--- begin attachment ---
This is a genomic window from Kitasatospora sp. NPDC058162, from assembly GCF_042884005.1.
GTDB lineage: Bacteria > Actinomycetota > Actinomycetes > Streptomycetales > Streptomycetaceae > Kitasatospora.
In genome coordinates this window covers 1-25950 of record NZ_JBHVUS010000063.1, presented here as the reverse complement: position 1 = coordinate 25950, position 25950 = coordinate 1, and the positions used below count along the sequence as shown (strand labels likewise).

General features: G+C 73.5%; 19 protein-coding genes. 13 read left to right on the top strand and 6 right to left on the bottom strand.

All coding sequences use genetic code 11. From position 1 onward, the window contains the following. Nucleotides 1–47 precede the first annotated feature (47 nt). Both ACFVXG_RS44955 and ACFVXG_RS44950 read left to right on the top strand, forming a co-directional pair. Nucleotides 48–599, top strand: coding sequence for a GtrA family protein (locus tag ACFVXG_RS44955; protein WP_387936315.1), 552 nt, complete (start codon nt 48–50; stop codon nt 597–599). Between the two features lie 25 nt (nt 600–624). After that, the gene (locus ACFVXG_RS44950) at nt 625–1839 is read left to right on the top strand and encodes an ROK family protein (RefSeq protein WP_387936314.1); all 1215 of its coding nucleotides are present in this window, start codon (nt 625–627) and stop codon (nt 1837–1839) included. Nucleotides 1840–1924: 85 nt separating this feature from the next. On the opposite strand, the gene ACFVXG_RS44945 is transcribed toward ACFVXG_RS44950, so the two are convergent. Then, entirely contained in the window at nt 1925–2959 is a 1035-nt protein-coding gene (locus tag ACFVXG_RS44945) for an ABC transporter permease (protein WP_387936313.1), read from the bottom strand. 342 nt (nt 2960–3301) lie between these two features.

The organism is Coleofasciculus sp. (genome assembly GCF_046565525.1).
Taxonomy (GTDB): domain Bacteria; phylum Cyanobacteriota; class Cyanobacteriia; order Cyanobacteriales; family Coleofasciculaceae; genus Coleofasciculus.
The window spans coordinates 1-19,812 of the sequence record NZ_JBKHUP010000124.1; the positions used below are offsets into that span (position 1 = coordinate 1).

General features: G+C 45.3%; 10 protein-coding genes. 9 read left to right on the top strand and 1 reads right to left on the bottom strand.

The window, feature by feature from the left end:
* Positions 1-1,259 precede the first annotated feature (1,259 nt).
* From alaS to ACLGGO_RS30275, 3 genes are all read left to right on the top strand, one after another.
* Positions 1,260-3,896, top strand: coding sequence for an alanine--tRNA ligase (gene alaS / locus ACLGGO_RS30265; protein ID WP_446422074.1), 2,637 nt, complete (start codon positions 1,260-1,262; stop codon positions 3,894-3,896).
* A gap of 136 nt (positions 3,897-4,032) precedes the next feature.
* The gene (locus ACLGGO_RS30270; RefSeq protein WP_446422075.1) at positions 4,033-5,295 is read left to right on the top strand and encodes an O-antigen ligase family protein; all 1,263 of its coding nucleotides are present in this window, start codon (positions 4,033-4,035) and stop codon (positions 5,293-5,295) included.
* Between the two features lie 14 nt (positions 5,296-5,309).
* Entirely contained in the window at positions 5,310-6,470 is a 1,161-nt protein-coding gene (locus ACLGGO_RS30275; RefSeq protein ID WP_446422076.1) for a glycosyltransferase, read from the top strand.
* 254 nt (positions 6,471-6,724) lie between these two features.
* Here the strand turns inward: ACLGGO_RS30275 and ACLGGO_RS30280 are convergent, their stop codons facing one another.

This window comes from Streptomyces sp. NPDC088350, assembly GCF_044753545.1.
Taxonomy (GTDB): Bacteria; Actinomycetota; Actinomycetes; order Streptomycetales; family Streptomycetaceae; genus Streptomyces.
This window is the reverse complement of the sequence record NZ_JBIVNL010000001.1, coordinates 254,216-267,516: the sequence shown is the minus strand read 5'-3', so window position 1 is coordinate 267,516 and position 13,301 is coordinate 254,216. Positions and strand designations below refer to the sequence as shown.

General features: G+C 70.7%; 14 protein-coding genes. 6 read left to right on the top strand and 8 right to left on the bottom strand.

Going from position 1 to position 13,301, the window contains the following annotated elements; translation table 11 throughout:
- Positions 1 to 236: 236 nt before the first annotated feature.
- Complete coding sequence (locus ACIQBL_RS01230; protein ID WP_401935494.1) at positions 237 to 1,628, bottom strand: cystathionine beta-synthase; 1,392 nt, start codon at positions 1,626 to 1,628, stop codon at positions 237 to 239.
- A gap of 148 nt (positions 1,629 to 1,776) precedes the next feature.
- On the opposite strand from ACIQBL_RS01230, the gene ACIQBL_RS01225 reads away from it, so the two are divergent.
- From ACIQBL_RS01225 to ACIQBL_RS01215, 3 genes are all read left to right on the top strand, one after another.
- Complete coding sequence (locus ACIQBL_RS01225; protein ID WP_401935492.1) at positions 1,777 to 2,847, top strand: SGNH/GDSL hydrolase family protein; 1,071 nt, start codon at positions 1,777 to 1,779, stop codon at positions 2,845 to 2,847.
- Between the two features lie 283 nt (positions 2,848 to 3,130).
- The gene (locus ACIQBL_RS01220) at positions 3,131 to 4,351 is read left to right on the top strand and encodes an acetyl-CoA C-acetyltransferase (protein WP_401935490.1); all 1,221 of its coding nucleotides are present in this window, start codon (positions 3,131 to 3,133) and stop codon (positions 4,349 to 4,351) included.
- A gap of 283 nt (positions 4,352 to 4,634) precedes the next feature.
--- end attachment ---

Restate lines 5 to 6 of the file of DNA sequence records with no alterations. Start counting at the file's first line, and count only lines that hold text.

All coding sequences use genetic code 11. From position 1 onward, the window contains the following. Nucleotides 1–47 precede the first annotated feature (47 nt). Both ACFVXG_RS44955 and ACFVXG_RS44950 read left to right on the top strand, forming a co-directional pair. Nucleotides 48–599, top strand: coding sequence for a GtrA family protein (locus tag ACFVXG_RS44955; protein WP_387936315.1), 552 nt, complete (start codon nt 48–50; stop codon nt 597–599). Between the two features lie 25 nt (nt 600–624). After that, the gene (locus ACFVXG_RS44950) at nt 625–1839 is read left to right on the top strand and encodes an ROK family protein (RefSeq protein WP_387936314.1); all 1215 of its coding nucleotides are present in this window, start codon (nt 625–627) and stop codon (nt 1837–1839) included. Nucleotides 1840–1924: 85 nt separating this feature from the next. On the opposite strand, the gene ACFVXG_RS44945 is transcribed toward ACFVXG_RS44950, so the two are convergent. Then, entirely contained in the window at nt 1925–2959 is a 1035-nt protein-coding gene (locus tag ACFVXG_RS44945) for an ABC transporter permease (protein WP_387936313.1), read from the bottom strand. 342 nt (nt 2960–3301) lie between these two features.

The organism is Coleofasciculus sp. (genome assembly GCF_046565525.1).